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Seven Days in May

At the Astor through March 26

By Michael Lerner

I have always had the feeling there was once a distinction between propaganda and art--maybe there never was. Art contains nuances which artists, struggling against the limitations of their medium, try to make comprehensible. Propaganda, however, denies that individual nuances make a call for political action impossible. Propaganda is the work of men who believe: it suggests action can solve the questions artists leave unanswered. So propaganda films become modern morality plays: the actors are vices and virtues incarnate.

But if you consider propaganda tolerable provided it's your brand, "Seven Days in May" is enjoyable. When the story begins, Frederic March, as President of the United States, has signed a disarmament treaty with the Russians. Despite unemployment from disbanded defense industries and the wide-spread unpopularity of the treaty, President March sticks grimly to his decision. "Eventually we would have blown each other up," he philosophizes.

Burt Lancaster, the villain, is a demagogic Chairman of the Joint Chiefs of Staff, with a large following at V.F.W. posts across the country. Lancaster is convinced that President Marsh is taking the country to Hell. His aide, Kirk Douglas, does not like the disarmament treaty any more than General Lancaster. But when he discovers that Lancaster is planning a military coup, he is caught between respect for military discipline and his belief in the principles of the Constitution. The principles of the Constitution win out: Douglas tells President March what Lancaster is planning.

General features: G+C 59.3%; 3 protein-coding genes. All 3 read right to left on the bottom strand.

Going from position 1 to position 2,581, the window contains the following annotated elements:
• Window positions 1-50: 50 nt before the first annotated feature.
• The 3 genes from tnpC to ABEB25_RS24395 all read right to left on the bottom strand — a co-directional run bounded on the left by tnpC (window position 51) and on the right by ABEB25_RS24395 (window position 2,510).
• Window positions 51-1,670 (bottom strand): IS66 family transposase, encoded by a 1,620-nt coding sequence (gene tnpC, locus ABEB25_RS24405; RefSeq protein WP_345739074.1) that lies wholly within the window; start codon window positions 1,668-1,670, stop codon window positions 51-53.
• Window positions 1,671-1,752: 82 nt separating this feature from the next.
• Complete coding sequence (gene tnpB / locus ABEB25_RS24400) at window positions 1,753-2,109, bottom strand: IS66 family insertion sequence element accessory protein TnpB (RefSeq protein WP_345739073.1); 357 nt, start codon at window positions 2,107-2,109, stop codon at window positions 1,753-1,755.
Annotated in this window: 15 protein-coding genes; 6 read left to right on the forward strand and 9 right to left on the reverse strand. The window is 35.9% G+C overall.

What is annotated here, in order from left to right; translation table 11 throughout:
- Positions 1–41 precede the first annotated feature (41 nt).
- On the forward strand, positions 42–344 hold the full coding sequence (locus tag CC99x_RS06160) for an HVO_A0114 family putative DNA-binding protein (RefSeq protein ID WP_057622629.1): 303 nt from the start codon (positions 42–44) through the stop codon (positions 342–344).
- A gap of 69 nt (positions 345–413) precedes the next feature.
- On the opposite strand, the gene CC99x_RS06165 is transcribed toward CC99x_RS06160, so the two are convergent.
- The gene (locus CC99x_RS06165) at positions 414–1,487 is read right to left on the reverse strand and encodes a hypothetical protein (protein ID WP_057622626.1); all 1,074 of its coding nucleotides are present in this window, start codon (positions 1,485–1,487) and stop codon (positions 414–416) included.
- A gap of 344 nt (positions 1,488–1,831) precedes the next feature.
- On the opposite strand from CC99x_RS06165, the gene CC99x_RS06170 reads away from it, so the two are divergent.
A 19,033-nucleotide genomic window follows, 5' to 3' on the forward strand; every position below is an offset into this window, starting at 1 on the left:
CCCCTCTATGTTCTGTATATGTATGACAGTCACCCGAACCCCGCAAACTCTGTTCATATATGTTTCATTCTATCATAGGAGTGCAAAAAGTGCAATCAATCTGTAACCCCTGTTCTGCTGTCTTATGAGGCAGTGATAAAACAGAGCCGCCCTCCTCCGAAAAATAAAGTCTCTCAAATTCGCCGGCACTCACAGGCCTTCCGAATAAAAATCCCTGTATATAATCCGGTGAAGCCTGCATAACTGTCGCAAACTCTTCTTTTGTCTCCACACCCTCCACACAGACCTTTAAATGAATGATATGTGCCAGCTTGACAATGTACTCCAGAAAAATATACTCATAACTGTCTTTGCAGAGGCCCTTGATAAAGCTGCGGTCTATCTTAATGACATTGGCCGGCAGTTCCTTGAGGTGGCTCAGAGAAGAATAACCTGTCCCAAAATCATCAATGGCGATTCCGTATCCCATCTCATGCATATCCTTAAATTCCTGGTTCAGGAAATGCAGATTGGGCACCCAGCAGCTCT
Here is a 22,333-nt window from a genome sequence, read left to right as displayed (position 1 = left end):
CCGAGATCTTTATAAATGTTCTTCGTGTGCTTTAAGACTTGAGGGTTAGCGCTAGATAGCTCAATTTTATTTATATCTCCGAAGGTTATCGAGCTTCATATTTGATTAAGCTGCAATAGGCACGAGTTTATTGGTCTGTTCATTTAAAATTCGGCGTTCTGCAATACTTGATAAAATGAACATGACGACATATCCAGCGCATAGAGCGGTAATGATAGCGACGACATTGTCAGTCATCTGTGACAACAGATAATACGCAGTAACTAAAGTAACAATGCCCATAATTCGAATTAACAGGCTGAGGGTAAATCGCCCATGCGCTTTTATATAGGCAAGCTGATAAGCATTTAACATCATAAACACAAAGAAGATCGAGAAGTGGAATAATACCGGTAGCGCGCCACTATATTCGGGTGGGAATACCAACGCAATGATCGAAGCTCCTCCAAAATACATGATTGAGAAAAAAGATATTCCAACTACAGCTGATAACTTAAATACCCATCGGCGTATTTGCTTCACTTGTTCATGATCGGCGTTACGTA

The ensuing contest is exciting and ideologically correct throughout. For example, the film has a civil rights tinge. The producer has dutifully used Negroes in minor roles wherever he deemed it appropriate. A Negro in the Pentagon running an automatic door receives a good deal of film footage. Negroes sit in the airports. They march in the pro and anti-treaty lines before the White House. Finally, there are Negroes at the President's press conference as the film closes. These are simply kowtows to the New Republic set; if the producer had real guts he could have cast Sydney Poitier in Kirk Douglas' role. But then Producer Edward Lewis would have been troubled by the script's implication that Douglas will some day sleep with Ava Gardner, who plays Lancaster's former mistress. Miscegenation might have confused the good guys and the bad guys, particularly for southern audiences. Anything that controversial would have detracted from the film's propaganda force.

The nicest thing about "Seven Days" is its realism. President March looks like a cross between Eisen-hower and Johnson; he acts like a Stevenson-Kennedy who talks like Truman. Then there are great shots of aircraft carriers, Sabre jets, and neat armored half-tracks that soldiers drive like ponies in an old-fashioned Western.

"Seven Days in May" advertises melodramatically the danger Producer Lewis foresees and fears. It's a movie out to prove a point; as a result, the characters are all uncomfortably stereotyped. Kirk Douglas does not struggle with personal weaknesses, hate, or pride. Instead, his moral uprightness must choose between military honor and country. The alternatives are black and white, so no interesting doubt exists about the decision he will make. The film is no artistic study of emotions, but a coarse defense of an excellent cold war position. As such, it is fun to watch Hollywood translating the peace ethic into a popular idiom.

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